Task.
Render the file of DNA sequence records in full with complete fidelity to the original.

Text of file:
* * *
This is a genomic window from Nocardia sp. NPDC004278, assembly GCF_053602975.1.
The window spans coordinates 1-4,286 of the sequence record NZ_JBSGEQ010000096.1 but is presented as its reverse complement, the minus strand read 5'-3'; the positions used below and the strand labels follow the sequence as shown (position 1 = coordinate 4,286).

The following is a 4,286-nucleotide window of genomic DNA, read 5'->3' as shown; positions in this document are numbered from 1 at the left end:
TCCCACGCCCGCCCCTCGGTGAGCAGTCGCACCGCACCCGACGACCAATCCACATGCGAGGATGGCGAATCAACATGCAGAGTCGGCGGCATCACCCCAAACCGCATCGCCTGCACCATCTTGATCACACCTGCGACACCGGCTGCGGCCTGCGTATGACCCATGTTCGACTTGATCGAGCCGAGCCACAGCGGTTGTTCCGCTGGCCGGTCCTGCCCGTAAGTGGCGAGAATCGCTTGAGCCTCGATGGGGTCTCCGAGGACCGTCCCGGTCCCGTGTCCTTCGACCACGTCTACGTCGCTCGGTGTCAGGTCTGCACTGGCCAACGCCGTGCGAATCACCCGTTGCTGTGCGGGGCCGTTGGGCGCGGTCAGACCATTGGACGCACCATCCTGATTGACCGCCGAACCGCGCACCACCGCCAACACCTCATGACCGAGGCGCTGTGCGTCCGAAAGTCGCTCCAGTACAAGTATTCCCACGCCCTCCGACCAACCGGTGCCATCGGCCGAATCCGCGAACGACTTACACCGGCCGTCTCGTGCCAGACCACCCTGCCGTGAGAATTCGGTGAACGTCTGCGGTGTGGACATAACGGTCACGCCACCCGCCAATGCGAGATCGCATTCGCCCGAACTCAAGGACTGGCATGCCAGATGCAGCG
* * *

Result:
This is a genomic window from Nocardia sp. NPDC004278, assembly GCF_053602975.1.
The window spans coordinates 1-4,286 of the sequence record NZ_JBSGEQ010000096.1 but is presented as its reverse complement, the minus strand read 5'-3'; the positions used below and the strand labels follow the sequence as shown (position 1 = coordinate 4,286).

The following is a 4,286-nucleotide window of genomic DNA, read 5'->3' as shown; positions in this document are numbered from 1 at the left end:
TCCCACGCCCGCCCCTCGGTGAGCAGTCGCACCGCACCCGACGACCAATCCACATGCGAGGATGGCGAATCAACATGCAGAGTCGGCGGCATCACCCCAAACCGCATCGCCTGCACCATCTTGATCACACCTGCGACACCGGCTGCGGCCTGCGTATGACCCATGTTCGACTTGATCGAGCCGAGCCACAGCGGTTGTTCCGCTGGCCGGTCCTGCCCGTAAGTGGCGAGAATCGCTTGAGCCTCGATGGGGTCTCCGAGGACCGTCCCGGTCCCGTGTCCTTCGACCACGTCTACGTCGCTCGGTGTCAGGTCTGCACTGGCCAACGCCGTGCGAATCACCCGTTGCTGTGCGGGGCCGTTGGGCGCGGTCAGACCATTGGACGCACCATCCTGATTGACCGCCGAACCGCGCACCACCGCCAACACCTCATGACCGAGGCGCTGTGCGTCCGAAAGTCGCTCCAGTACAAGTATTCCCACGCCCTCCGACCAACCGGTGCCATCGGCCGAATCCGCGAACGACTTACACCGGCCGTCTCGTGCCAGACCACCCTGCCGTGAGAATTCGGTGAACGTCTGCGGTGTGGACATAACGGTCACGCCACCCGCCAATGCGAGATCGCATTCGCCCGAACTCAAGGACTGGCATGCCAGATGCAGCG